Landmines may still lie near border

PUBLISHED : Sunday, 30 January, 2000, 12:00am
UPDATED : Sunday, 30 January, 2000, 12:00am

LANDMINES planted in the New Territories border area during 1967 riots could still be there, the Sunday Morning Post has discovered.

Fears over uncleared anti-personnel weapons come a week after the Post revealed that a group of former Hong Kong police officers who suffered horrific injuries when they walked into an unmarked minefield 32 years ago are demanding compensation from the British Army.

The men were stationed in the border area during the 1967 communist riots when they went into a minefield near the Pak Fa Shan police post on December 4, 1967.

They were never told landmines had been laid there and official records do not mention the incident.

A former military official - who declined to be named - but who served in the border at the time said: 'It wasn't quite a war situation but it was close and there were lots of mines planted which were never marked.

'For some time afterwards there were cases of dogs picking up the mines and getting their heads blown off. I wouldn't be surprised if there are still some there today,' he said.

Former police sergeant Chung Kin-wah, 52, lost the bottom half of his right leg in the Pak Fa Shan blast. Five other police officers and two British soldiers were hurt.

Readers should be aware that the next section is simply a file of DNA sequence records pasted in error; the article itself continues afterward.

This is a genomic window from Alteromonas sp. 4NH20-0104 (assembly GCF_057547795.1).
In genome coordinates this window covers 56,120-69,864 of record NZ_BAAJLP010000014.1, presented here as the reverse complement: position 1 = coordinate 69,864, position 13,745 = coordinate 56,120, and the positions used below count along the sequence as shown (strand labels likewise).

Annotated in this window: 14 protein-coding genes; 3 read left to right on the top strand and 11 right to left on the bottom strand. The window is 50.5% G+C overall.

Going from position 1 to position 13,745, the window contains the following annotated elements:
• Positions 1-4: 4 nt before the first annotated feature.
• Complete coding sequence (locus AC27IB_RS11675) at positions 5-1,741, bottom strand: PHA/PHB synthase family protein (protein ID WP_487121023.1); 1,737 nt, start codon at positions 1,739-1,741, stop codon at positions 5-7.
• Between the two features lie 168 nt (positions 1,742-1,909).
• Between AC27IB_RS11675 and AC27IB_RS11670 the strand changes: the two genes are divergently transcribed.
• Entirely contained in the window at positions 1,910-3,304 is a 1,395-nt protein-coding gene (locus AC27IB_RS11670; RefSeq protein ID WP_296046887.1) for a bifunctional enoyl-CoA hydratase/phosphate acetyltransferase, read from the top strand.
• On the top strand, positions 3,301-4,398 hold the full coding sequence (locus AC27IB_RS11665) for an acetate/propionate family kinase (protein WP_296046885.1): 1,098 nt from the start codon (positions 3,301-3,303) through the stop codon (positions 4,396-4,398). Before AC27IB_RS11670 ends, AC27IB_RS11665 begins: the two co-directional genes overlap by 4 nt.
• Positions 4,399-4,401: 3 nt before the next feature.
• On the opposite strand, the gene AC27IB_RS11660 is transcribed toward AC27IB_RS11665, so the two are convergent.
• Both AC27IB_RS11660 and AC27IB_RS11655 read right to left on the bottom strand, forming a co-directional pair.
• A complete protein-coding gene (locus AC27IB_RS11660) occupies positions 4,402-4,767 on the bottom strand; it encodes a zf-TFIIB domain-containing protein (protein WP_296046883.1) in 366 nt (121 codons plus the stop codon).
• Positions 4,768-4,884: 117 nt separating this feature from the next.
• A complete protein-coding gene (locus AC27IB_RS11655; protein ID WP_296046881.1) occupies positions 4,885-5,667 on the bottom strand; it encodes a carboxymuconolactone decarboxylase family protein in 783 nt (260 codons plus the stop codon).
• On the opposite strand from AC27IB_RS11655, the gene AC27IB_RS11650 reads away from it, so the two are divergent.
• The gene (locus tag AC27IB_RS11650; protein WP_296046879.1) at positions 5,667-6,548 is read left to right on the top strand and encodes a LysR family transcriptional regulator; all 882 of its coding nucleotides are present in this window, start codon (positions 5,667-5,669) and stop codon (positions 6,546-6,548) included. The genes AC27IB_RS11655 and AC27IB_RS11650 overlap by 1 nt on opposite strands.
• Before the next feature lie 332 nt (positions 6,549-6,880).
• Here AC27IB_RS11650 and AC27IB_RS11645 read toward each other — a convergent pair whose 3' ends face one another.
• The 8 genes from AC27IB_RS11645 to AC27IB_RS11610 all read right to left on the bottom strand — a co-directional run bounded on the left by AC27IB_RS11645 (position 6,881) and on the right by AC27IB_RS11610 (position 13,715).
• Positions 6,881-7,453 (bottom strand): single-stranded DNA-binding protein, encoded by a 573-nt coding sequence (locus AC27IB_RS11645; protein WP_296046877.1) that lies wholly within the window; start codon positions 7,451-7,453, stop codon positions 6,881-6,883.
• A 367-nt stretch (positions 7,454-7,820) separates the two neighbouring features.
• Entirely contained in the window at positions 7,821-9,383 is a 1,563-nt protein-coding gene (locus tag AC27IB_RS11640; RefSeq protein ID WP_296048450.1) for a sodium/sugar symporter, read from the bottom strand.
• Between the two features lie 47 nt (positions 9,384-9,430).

There is no public record of a formal army board of inquiry into the blast.

Meanwhile, following last week's story, former British army officer David Pettigrew, who was one of the first on the scene of the blast, contacted the Post.

He has told of the chaos after the explosion and shown statements he gave to lawyers representing an injured man which confirm the minefield was not marked.

Mr Pettigrew, who still lives and works in Hong Kong, said: 'At the time of the incident we had been detailed to go out and mark mined areas which had not been marked.

'But the Pak Fa Shan police post was not one of them. It was a chaotic time, initially people didn't know what was going on, whether they were being shelled or not.' Mr Pettigrew also revealed that a British army sergeant, James Matchett, was awarded the George Medal for bravery after he walked into the minefield to carry Mr Chung to safety.

In his formal statement to lawyers made shortly after the incident, Mr Pettigrew detailed the moments after he saw Mr Chung lying with his foot blown off.

'It had not occurred to me that we were wandering in a minefield. There was nothing to indicate mines were laid at this place.'